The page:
An alternative way to probe bicontinuity in our structures, using the same 3D data stacks, relies on an image segmentation method known as ‘region growing’. 3D X-ray CT data stacks were opened in ImageJ (version 1.49v),30 thresholded, and region growing was performed on channel A (high pixel values) using the ImageJ ‘Find Connected Regions’ plugin, with the following settings: diagonal connections not allowed and start from point selection. This procedure was repeated after inverting the image stack to perform region growing on channel B (originally low pixel values). The number of pixels not connected to the grown region was calculated by subtracting the grown region from the thresholded original and extracting the mean grayvalue of the difference stack.

2.5 Errors

Sampling errors have been accounted for by averaging each measurement over three uniquely prepared samples with identical procedures, although in some cases the bijel lengthscales were different. Note that this also means that our results are unlikely to be significantly affected by small wetting differences between batches of dried particles. Where repeat sampling was not feasible (e.g. not enough identical material being available) the threshold value was varied around that which gave the maximum area, and an average of those curvature values taken. Hence, the error bars on these data points represent the thresholding error in the measurement of one sample. It will be made clear in the text which data points have been multiply sampled and which have not. Further discussion of errors, including the fishtank effect, is contained within the ESI.

2.6 Benchmarking

2.6.1 Simulated spheres and gyroid. In order to test the ability of the analysis method to accurately probe the topology of our bicontinuous structures, we generated idealized structures (representing the two possible extremes) with similar pixel sizes, lengthscales and box sizes as the real data. Benchmarking our analysis in this way also provided us with an appropriate scale for our dimensionless area-averaged curvature values. On the one hand, a system of spheres was generated as shown in Fig. 4(a). On the other hand, a gyroid structure (Fig. 4(b)) with roughly the same characteristic lengthscale and dimensions as the bijel data was generated by using the following equation;23,31
 
image file: c5sm03102h-t4.tif(3)
Here, λ is the characteristic wavelength, which in terms of bijel structure, is twice the interfacial separation L. To create the dividing surface, f(x,y,z) is set to zero.29 To reiterate, we choose these structures because a bijel is expected to have 〈H〉 = 0 and 〈K〉 < 0 (i.e. the same as a gyroid), whereas a system of spheres has 〈H〉 > 0 and 〈K〉 > 0.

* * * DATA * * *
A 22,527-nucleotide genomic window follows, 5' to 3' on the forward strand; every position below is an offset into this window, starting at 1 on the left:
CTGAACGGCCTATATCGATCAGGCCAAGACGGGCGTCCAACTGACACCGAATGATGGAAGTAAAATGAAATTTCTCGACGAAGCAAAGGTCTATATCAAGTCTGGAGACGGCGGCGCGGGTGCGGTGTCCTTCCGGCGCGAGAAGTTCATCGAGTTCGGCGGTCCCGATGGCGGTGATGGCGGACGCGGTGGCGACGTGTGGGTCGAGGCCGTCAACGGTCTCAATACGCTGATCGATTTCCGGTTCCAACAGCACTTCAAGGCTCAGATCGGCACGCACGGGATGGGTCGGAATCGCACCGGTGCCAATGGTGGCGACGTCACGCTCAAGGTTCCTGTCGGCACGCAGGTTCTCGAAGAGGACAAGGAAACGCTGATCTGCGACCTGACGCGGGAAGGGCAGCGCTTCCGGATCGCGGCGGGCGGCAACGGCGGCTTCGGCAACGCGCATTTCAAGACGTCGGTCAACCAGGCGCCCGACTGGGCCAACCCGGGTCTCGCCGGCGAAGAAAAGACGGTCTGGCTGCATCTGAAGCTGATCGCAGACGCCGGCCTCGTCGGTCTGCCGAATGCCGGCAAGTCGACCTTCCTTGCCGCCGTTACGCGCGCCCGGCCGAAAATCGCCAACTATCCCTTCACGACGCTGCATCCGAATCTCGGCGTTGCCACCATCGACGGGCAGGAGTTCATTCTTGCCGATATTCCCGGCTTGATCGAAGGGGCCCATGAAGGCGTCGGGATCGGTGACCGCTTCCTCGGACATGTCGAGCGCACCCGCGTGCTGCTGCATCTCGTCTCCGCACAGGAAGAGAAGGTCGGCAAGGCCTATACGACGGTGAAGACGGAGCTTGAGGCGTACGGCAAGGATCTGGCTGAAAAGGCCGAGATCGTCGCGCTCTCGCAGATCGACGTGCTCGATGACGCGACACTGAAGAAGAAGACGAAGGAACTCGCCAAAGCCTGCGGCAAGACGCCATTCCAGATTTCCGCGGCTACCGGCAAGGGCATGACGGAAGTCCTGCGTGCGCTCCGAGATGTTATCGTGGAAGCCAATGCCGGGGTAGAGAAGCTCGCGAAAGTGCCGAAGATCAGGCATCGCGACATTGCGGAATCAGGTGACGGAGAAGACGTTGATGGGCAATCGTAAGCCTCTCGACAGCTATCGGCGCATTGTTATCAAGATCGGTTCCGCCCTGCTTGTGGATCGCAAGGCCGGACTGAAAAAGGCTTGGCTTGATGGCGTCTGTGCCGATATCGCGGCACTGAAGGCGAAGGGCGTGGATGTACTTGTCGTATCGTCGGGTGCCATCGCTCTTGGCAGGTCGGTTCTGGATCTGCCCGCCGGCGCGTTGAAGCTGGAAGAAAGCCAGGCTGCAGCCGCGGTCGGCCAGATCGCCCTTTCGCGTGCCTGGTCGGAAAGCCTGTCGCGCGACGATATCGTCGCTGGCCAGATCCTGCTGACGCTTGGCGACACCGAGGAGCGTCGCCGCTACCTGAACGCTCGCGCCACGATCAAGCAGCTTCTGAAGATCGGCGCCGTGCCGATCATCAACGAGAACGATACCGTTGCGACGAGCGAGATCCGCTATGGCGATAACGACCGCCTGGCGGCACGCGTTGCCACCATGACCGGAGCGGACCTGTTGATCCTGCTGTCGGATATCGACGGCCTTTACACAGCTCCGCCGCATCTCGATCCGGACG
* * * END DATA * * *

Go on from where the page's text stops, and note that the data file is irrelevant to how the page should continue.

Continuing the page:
image file: c5sm03102h-f4.tif
Fig. 4 Isosurfaces computed for benchmark structures: system of spheres (a) and a gyroid (b). Matlab was used to numerically generate these structures (see text for details).

Table 1 shows the expected (E) and measured (M) values, along with the relative error (Err). We concluded from the test results that we could use our analysis technique to accurately measure bijel topology. We also explored the possible dependence of the accuracy on λ at fixed box size but found that within the range of L actually studied (in terms of bijels) this is not a concern (see ESI).

Table 1 The results of the analysis test on the benchmark structures shown in Fig. 4. Expected (E) and measured (M) values are shown, along with a relative error (Err)
Test HΣ−1E/M/Err KΣ−2E/M/Err
Spheres, r = 32 pixels 5.05/4.78/5.3% 25.5/22.9/10%
Gyroid, λ = 128 pixels 0/0.00/0% −1.7/−1.66/2.4%


2.6.2 Data volumes. The limitations of confocal microscopy in this case, namely the reduction in signal to noise (due to scattering) as the focal plane is moved further inside the sample, mean that acquired 3D data is constricted in the Z-direction. The dimensions of the XY plane are 640 × 640 μm2, whereas the Z dimension is only about 80 μm. This may reduce the statistics when measuring interfacial curvatures, since there is clearly more information about 2 of the directions (XY) and less about the third (Z). To see what effect this may have, we have acquired larger scale 3D data from polymerized bijels13 using X-ray computed tomography. The samples were micro-CT scanned using a Skyscan 1172 system (Bruker microCT, Kontich, Belgium). Rotating samples in angular steps of 0.4° over a full 360°, shadow-projection images with a pixel size of 4.48 μm were acquired (Hamamatsu 10 Mp camera). The source voltage was 28 kV (Hamamatsu 100/250); no filter was used between source and sample, but a beam-hardening correction of 20% was applied during reconstruction. Image reconstruction into axial slices was performed using the NRecon software package (Skyscan, version 1.5.1.5), yielding 3D data sets much larger than but similar in format to confocal data sets, i.e. Z-stacks of XY-slices. For reconstruction, a random movement of 10 was used, but no frame averaging was required to reduce the signal-to-noise ratio.